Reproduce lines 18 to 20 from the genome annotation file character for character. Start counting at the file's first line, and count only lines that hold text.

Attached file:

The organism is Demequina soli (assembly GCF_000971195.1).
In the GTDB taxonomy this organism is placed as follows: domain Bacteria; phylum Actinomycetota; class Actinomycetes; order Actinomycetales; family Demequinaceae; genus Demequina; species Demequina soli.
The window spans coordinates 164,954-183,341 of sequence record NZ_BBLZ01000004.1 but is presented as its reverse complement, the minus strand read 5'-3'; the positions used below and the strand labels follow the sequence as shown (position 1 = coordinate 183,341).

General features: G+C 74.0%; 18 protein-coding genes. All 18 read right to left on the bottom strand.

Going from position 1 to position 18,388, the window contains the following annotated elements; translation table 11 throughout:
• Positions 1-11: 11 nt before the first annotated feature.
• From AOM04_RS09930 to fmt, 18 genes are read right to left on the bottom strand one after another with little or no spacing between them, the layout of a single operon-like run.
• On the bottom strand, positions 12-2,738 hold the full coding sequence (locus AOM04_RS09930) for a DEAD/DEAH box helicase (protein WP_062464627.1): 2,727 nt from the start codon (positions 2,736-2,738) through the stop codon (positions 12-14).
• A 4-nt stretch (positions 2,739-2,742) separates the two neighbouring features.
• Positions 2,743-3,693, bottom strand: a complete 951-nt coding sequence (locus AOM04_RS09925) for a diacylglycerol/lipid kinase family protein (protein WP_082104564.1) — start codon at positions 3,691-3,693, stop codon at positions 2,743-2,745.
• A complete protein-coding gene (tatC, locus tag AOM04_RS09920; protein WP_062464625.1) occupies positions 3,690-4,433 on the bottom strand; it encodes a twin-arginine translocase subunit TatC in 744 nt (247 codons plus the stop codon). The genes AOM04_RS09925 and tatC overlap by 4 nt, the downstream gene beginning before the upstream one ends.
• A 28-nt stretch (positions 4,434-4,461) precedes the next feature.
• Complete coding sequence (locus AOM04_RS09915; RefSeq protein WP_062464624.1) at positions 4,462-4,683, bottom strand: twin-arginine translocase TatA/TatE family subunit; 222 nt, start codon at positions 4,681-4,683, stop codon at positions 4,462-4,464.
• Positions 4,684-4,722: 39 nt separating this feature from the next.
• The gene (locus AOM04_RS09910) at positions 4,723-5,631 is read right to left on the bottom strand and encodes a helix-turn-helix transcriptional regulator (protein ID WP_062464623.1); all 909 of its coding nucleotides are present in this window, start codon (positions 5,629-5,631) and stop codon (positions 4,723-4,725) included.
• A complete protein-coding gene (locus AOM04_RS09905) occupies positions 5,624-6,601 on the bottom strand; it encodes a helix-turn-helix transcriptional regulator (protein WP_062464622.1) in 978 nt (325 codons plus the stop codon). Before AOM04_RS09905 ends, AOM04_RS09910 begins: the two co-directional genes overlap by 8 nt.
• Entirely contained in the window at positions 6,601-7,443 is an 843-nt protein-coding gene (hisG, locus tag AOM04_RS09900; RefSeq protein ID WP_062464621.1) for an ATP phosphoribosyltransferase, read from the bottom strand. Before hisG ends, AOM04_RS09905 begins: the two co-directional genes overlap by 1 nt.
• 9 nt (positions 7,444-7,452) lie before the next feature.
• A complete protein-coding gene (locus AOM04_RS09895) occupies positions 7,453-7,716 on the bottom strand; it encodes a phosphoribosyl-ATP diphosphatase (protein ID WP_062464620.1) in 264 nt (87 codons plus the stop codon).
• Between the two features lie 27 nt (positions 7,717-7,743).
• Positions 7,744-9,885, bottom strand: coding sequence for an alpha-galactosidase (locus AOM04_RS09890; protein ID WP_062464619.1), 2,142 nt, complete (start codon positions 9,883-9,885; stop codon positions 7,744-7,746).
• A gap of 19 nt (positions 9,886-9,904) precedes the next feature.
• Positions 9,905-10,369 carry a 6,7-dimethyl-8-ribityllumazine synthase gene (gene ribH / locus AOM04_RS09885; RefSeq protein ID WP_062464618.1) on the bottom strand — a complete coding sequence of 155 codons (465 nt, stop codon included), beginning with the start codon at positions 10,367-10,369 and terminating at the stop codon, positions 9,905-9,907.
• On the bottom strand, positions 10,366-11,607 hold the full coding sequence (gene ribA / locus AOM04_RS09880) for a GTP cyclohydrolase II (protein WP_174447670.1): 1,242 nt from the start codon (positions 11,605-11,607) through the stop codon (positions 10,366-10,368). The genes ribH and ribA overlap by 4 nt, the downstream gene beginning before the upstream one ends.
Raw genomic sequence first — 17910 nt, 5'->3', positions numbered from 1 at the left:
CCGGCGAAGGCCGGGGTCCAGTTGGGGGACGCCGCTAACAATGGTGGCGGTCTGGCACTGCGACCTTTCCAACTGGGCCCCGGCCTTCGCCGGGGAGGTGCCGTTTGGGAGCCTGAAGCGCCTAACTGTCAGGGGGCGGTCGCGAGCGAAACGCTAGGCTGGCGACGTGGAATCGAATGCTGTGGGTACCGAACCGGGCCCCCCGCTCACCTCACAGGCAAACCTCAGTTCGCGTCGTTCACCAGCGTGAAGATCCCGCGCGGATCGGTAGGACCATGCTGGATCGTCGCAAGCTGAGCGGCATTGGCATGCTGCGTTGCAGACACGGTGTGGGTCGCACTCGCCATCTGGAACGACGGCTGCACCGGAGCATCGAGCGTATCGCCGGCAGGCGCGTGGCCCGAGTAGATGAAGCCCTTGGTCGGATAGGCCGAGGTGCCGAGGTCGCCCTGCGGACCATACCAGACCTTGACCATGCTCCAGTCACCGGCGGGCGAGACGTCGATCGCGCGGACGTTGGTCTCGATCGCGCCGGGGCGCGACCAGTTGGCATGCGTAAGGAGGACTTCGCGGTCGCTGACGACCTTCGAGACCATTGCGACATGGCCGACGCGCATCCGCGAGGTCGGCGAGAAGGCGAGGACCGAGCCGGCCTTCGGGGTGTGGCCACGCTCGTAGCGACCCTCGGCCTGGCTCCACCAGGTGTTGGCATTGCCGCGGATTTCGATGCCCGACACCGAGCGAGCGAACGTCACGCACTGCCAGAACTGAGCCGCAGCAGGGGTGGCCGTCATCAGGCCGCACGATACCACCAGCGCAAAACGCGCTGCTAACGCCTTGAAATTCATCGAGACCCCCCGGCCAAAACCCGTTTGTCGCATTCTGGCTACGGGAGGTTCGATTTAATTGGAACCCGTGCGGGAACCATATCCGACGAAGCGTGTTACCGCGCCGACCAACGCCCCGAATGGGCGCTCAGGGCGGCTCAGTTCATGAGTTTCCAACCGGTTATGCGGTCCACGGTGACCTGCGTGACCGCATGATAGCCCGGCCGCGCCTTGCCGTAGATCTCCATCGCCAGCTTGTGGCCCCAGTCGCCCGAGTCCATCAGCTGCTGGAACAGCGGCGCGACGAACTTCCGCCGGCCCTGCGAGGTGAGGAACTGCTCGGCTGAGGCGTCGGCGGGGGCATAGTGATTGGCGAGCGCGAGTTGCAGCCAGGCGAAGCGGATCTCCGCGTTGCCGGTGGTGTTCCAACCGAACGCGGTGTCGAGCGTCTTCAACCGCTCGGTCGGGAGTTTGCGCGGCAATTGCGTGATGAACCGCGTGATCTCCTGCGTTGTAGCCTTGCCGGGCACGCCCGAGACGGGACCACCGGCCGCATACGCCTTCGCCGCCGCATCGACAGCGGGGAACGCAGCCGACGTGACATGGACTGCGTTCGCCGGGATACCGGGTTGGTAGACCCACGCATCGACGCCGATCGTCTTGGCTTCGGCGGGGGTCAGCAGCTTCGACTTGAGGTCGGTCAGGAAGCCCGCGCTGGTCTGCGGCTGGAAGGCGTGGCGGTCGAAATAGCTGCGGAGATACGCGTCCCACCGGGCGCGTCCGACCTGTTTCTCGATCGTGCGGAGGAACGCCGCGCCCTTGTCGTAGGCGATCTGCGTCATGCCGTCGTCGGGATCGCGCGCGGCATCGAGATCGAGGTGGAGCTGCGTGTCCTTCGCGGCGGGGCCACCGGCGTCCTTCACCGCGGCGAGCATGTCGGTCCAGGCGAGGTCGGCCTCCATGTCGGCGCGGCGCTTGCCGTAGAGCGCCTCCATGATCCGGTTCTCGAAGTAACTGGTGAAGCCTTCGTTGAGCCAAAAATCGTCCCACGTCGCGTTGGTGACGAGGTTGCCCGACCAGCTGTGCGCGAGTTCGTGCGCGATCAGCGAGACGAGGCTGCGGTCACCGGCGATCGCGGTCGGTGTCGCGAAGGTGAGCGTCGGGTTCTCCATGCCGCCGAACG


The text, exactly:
• 9 nt (positions 7,444-7,452) lie before the next feature.
• A complete protein-coding gene (locus AOM04_RS09895) occupies positions 7,453-7,716 on the bottom strand; it encodes a phosphoribosyl-ATP diphosphatase (protein ID WP_062464620.1) in 264 nt (87 codons plus the stop codon).
• Between the two features lie 27 nt (positions 7,717-7,743).